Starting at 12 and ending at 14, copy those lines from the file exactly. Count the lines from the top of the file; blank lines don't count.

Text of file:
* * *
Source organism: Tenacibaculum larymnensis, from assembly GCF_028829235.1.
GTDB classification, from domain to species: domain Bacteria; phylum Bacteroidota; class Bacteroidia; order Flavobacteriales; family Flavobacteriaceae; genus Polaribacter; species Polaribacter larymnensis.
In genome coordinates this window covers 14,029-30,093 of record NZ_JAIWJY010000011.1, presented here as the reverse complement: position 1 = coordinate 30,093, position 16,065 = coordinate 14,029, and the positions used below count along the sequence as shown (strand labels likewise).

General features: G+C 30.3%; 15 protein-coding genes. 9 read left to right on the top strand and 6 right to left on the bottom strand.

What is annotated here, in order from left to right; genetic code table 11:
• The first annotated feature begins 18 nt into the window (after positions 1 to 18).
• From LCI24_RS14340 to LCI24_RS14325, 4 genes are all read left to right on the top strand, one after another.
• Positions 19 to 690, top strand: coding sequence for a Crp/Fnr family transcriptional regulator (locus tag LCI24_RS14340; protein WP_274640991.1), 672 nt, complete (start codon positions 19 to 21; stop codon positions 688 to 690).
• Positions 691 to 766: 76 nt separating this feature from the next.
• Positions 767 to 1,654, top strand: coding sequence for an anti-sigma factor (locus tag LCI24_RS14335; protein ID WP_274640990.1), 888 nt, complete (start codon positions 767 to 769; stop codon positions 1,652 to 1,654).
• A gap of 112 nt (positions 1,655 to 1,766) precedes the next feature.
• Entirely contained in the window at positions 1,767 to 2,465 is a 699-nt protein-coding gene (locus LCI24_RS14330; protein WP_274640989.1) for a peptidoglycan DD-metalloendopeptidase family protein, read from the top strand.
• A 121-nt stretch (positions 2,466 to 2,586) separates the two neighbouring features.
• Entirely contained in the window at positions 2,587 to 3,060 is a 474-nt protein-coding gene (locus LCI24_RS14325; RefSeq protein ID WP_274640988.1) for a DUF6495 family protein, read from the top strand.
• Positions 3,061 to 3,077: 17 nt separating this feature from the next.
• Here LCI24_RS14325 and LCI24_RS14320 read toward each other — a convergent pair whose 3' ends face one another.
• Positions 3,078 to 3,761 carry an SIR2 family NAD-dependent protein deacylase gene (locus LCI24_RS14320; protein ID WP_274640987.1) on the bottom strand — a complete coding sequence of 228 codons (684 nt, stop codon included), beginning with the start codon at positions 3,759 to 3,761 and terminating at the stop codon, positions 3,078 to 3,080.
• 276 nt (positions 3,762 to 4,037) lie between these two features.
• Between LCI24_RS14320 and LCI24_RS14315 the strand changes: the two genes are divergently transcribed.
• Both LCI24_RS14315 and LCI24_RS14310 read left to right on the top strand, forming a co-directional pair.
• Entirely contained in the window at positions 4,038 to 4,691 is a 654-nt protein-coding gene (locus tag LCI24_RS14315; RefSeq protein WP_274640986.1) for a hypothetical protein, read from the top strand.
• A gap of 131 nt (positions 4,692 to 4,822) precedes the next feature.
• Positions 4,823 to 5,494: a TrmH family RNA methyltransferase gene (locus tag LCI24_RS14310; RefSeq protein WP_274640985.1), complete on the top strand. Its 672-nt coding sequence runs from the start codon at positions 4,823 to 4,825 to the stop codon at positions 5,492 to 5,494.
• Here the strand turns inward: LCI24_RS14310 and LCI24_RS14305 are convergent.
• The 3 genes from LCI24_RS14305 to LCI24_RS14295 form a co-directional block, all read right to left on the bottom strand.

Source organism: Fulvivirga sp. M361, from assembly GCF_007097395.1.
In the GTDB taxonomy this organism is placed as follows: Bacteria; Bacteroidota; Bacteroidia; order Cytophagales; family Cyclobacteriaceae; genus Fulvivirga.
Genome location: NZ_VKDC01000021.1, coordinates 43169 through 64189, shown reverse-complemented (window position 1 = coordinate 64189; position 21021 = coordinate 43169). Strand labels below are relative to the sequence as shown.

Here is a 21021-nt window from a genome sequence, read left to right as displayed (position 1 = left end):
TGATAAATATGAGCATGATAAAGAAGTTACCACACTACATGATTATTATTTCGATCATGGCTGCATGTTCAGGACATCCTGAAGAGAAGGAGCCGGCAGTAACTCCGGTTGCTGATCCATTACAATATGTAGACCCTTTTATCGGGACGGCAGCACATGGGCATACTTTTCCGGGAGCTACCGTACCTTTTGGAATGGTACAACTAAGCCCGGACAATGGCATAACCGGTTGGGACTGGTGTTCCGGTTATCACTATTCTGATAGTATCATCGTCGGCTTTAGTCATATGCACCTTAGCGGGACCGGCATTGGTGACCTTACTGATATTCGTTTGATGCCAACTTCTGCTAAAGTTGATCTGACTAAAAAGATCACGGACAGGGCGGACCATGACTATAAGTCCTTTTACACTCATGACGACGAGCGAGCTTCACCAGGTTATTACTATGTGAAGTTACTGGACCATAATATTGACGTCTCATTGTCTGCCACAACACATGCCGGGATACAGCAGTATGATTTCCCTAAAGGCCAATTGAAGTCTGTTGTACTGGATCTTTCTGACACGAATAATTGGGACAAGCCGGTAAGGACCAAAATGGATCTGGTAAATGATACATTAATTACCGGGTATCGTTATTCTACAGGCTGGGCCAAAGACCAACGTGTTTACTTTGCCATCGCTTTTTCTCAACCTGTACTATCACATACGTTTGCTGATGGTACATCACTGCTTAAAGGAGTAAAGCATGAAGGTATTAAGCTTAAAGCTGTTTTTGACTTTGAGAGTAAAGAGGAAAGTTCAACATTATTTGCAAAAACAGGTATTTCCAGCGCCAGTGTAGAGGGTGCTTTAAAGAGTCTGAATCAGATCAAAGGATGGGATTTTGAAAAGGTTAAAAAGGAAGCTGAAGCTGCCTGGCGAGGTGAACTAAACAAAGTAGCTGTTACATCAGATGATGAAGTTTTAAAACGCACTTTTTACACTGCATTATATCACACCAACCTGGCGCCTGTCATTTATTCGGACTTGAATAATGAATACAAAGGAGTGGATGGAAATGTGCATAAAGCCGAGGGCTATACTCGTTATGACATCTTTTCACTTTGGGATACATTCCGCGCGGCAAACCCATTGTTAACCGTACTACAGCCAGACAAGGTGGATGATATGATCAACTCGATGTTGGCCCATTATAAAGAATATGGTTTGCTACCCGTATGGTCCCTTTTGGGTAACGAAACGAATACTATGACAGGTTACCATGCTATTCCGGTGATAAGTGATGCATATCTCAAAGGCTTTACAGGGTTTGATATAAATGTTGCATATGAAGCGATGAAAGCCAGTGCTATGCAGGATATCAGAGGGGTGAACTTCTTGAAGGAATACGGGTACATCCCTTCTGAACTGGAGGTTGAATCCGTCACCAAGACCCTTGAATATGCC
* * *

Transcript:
• Entirely contained in the window at positions 1,767 to 2,465 is a 699-nt protein-coding gene (locus LCI24_RS14330; protein WP_274640989.1) for a peptidoglycan DD-metalloendopeptidase family protein, read from the top strand.
• A 121-nt stretch (positions 2,466 to 2,586) separates the two neighbouring features.
• Entirely contained in the window at positions 2,587 to 3,060 is a 474-nt protein-coding gene (locus LCI24_RS14325; RefSeq protein ID WP_274640988.1) for a DUF6495 family protein, read from the top strand.